Contracts are often complex — they may be between multiple stakeholders or parties, contractors and subcontractors, each with different conditions and expectations about the contract’s function.
In an ideal situation, every party involved has access to each signed version of the contract — providing a history of the document and proof that all parties involved signed on and agreed to the terms.
However, if all parties are expected to maintain this data on their own, major problems can emerge. Different people may disagree on which version of the contract is binding. A physical contract also isn’t a guarantee of action. Even with a signed agreement, for example, a contractor may have to chase down a client who owes a payment. This can happen even after promised that contractor delivers promised goods or services.
Smart contracts are a new way of creating self-executing, binding contracts. They rely on the blockchain, a kind of digital ledger technology best known for its role in cryptocurrencies, like Bitcoin.
These smart contracts create a kind of digital footprint, providing evidence that all involved signed on. Because the contracts are self-executing code, they can also automatically fulfill certain terms when conditions are met.
This is what smart contracts are, how they work and why people are using them over standard contracts.
What is a Smart Contract?
Smart contracts are powered by Ethereum, a blockchain-based cryptocurrency and software platform. Each of these smart contracts are a kind of decentralized application (or dapp). These apps use the processing power of nodes, or volunteer computers that run the Ethereum client.
Each of these nodes stores some or all of the blockchain data, and every client works to validate blocks. These blocks are effectively grouped transactions that make up the blockchain.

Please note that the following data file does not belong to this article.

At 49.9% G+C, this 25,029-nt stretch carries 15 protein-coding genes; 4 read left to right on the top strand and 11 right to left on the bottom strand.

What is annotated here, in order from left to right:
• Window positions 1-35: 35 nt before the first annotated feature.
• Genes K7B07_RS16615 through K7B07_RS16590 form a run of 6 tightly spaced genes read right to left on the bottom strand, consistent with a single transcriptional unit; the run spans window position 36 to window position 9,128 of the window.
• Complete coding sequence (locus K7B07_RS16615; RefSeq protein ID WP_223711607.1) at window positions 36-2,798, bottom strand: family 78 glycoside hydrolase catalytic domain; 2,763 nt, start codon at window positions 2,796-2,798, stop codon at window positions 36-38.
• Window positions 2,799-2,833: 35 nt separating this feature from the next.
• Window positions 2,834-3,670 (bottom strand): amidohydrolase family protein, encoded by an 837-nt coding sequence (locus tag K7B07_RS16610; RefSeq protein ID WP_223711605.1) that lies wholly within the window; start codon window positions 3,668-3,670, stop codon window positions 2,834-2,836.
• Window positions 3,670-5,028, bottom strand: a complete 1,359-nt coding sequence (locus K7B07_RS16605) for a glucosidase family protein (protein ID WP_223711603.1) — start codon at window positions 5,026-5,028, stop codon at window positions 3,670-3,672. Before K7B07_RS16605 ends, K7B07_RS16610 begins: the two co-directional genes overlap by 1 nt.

It is extremely difficult to tamper with contracts that have been executed and stored on the blockchain — and data on the blockchain in general.
Because the blockchain distributes this info across a volunteer network, with clients that are continuously updating and verifying blocks, all parties involved can be almost certain that the contracts are correct and remain as they were signed.
When you need to execute a contract, you’ll pay a small fee in Ethereum’s coin (also called Ethereum, or ETH), which acts as “gas” that keeps the system running.
Advantages and Use Cases of Smart Contracts
The use of smart contracts can also help cut down on paperwork. This can reduce the need for agencies and middlemen who bring together parties to make agreements.
As a result, all the parties involved in writing and signing the contract can save significant capital on agency fees and commissions.
Because these smart contracts are effectively self-executing code, it’s also possible to chain multiple contracts or terms together. As a result, you can have these terms activate automatically when certain conditions are met. So, for example, you may write a contract that automatically releases payment upon the completion of a certain task.
You might also write a contract that automatically bills a contractor if they fail to complete a certain project item by a given deadline.
One major disadvantage, however, is that because these smart contracts are code they operate on mathematical logic. That means you need to be able to define specific functions of the contract in mathematical terms.
For example, you may write a smart contract that releases funds on a certain date. Another might release funds once both parties agree a certain event has happened — like a client confirms they’ve received an item.
The digital nature of smart contracts has some legal experts uncertain if they are enforceable. However, laws vary from state to state, and not all agreements need to be in writing to be legally binding.
How Smart Contracts May Simplify Agreements
Soon, smart contracts may become a standard alternative to typical contracts for those who want a little more security in agreements. Because these contracts are self-executing and stored on the blockchain, both parties will be able to rest assured that the contract terms will be carried out.
While there are some potential disadvantages and risks to the tech, these smart contracts will likely be a valuable option for those who need to create binding agreements.
Follow Us On
Get the latest tech stories and news in seconds!
Sign up for our newsletter below to receive updates about technology trends